Now, the reasons for this really are not clear. I mean, there's a whole mess of factors. There's oil, there's exchange rates, there's adjustments to the reforms of the past few years. Global industrial production seems to be in the midst of a pause. There's some various erratic elements, and we really don't quite see clearly how to attribute any particular factor.

But if you think about the world as a whole, we're still projecting quite sustained growth in the IMF's World Economic Outlook, and we don't see why this hiatus that we're observing in Europe should be more than temporary. The fundamentals for the recovery remain in place, and we expect it to resume. So, basically, in our view, you know, the situation is not one of the glass being empty.

That being said, you know, the fact is it's not full either. Indeed, we would characterize it as half-empty. And it's not because the strategy isn't working, but basically because the strategy is being pursued half-heartedly. There's a need for more vigor in this strategy and all the usual elements as described in the note, you know, fiscal consolidation, labor market reforms, particularly on the entitlements and the regulatory side, and [inaudible] reforms essentially to strengthen competition and get productivity moving. Now, in our view, these things need to be reinforced going forward.

Overall, therefore, you know, I mean, clearly the situation is at somewhat awkward paths. A number of negative elements have come together at a very narrow point in time and have sort of interrupted the situation and created a hiatus. However, if one takes at all sort of a more longer-term view of this situation, we see the situation as transitory, the strategy has been and will continue to pay off, and the recovery is going to resume. When exactly is not too clear, but, in our view, it's on the horizon. So basically policies should stick the course and indeed strengthen the basic lines of the strategy.

Okay. That's our basic message that's fleshed out with particulars in the concluding statement, and I'll be glad to answer any questions.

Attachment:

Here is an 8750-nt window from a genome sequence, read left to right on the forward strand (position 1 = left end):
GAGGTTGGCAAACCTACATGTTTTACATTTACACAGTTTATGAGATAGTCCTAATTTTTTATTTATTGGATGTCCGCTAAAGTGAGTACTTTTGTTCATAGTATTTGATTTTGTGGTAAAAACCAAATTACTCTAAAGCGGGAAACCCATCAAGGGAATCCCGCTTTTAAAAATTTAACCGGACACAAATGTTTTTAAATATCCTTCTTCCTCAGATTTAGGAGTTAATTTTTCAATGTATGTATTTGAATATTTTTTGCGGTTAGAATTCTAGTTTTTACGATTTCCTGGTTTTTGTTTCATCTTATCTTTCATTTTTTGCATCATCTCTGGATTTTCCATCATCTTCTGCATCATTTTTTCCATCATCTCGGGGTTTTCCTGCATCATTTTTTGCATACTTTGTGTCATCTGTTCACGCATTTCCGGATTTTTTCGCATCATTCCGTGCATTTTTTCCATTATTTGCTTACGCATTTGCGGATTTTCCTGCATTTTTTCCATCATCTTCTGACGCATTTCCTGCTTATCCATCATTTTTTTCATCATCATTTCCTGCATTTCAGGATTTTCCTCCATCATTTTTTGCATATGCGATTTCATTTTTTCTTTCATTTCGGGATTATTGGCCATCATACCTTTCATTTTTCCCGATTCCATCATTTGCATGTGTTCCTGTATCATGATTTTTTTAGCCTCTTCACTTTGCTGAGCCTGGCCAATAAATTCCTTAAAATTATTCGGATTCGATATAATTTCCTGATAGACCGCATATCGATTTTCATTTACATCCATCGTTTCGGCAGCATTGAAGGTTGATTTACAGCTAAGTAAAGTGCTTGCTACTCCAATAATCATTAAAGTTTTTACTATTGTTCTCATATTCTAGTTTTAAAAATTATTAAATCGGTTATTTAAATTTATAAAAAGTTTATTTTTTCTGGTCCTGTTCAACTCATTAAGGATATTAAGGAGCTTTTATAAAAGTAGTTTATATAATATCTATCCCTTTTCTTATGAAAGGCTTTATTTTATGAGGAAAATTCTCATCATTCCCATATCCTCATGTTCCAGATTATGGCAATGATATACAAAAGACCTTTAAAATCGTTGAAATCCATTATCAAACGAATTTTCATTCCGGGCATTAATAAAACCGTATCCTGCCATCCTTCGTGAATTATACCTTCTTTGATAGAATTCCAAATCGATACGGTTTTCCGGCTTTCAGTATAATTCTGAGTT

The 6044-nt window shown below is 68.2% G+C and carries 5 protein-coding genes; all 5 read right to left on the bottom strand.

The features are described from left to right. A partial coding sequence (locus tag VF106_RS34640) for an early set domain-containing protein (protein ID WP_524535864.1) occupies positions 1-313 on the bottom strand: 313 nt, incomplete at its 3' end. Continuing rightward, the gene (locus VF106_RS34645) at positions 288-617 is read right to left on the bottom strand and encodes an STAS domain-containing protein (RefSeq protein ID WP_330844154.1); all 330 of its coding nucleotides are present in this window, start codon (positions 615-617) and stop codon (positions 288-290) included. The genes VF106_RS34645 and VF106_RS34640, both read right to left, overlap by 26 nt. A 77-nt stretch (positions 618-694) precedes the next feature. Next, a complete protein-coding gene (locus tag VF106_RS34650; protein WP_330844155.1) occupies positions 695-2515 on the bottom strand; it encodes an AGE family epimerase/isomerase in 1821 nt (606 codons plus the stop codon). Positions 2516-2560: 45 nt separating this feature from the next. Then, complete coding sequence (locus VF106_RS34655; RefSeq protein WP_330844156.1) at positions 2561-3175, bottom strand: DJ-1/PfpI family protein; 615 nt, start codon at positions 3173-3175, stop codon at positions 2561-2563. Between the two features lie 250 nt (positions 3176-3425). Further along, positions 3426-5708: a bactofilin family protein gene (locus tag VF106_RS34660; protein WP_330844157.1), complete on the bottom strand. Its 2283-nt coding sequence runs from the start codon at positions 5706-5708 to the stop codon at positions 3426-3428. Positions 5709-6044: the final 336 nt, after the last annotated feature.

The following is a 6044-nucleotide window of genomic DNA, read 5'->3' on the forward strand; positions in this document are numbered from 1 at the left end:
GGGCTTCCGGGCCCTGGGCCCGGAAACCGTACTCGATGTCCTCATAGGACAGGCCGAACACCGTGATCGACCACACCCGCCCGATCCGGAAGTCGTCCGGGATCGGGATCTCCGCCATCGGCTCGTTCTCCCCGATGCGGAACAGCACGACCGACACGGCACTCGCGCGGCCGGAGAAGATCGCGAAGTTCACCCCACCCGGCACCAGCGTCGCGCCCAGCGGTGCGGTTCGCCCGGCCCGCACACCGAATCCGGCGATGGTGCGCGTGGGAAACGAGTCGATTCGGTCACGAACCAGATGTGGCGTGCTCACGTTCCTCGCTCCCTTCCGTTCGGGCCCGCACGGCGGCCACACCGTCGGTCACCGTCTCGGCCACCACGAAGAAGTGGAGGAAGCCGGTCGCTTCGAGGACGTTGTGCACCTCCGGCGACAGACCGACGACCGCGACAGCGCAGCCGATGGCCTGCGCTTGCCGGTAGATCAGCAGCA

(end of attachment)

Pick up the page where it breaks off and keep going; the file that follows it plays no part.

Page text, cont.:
QUESTION: Mr. Deppler, I wonder what do you expect from the European Central Bank as far as monetary policy is concerned. Should they cut rates to foster growth in Europe, or should they do as they have been doing the past week?

MR. DEPPLER: Well, I mean, our view on that is, as I was explaining, that in our view the situation is a bit hard to understand whether we're seeing demand shocks or supply shocks and, you know, the monetary response would depend on -- the appropriate monetary response would depend on what's at issue. And, more fundamentally, the issue is how temporary is this shock. And here our view for the time being is that it's temporary, and until that situation gets clarified, it's, in our view still appropriate for interest rates to remain on hold. However, if the situation were to persist--and, you know, here I'm talking about developments in the third quarter not pointing to some reversal--then we would see the need for a rate cut. As we say in the report, the need for a rate cut would materialize under those circumstances.

QUESTION: Hello, Mr. Deppler. A couple of questions.

One, regarding the euro, the euro has--the euro's strength against the dollar and other currencies has abated recently since the beginning of the year, which is basically presumably growth positive and positive for European exports. Do you share the view that the current level of the euro in approximate terms, not at the moment, is useful for your current juncture?

And, secondly, you mentioned in the paper released last night that--you make a rather cryptic reference to trade. Are you suggesting that the EU should not impose restrictions on Chinese textiles as they seem to be planning to do?

Thank you.

MR. DEPPLER: On trade, I'm sorry to hear that you think the reference is cryptic because, frankly, it wasn't intended to be cryptic. We definitely would--you know, are not in favor of imposing safeguards. And there clearly are issues to be discussed in between the various parties involved, but in our view, sort of imposing restrictions on trade is not the way to go.

On your first question on the euro, it's long been our view that the euro--and here I'm really talking in effective terms, that it's taking all currencies together. But given the present constellation of exchange rates and, hence, thinking in terms of the U.S. dollar, we've long thought that an exchange rate in between 1.20 and 1.30 for the euro was about right in a long-term equilibrium sense. And so we have been--you know, we think that the system has--needs to adjust to a rate of about that magnitude, and basically has adjusted to a rate of about that magnitude. I mean, some of the developments we see in Q1 may reflect the sort of coming together of exchange rate adjustments. It's been unclear what exactly's going on there.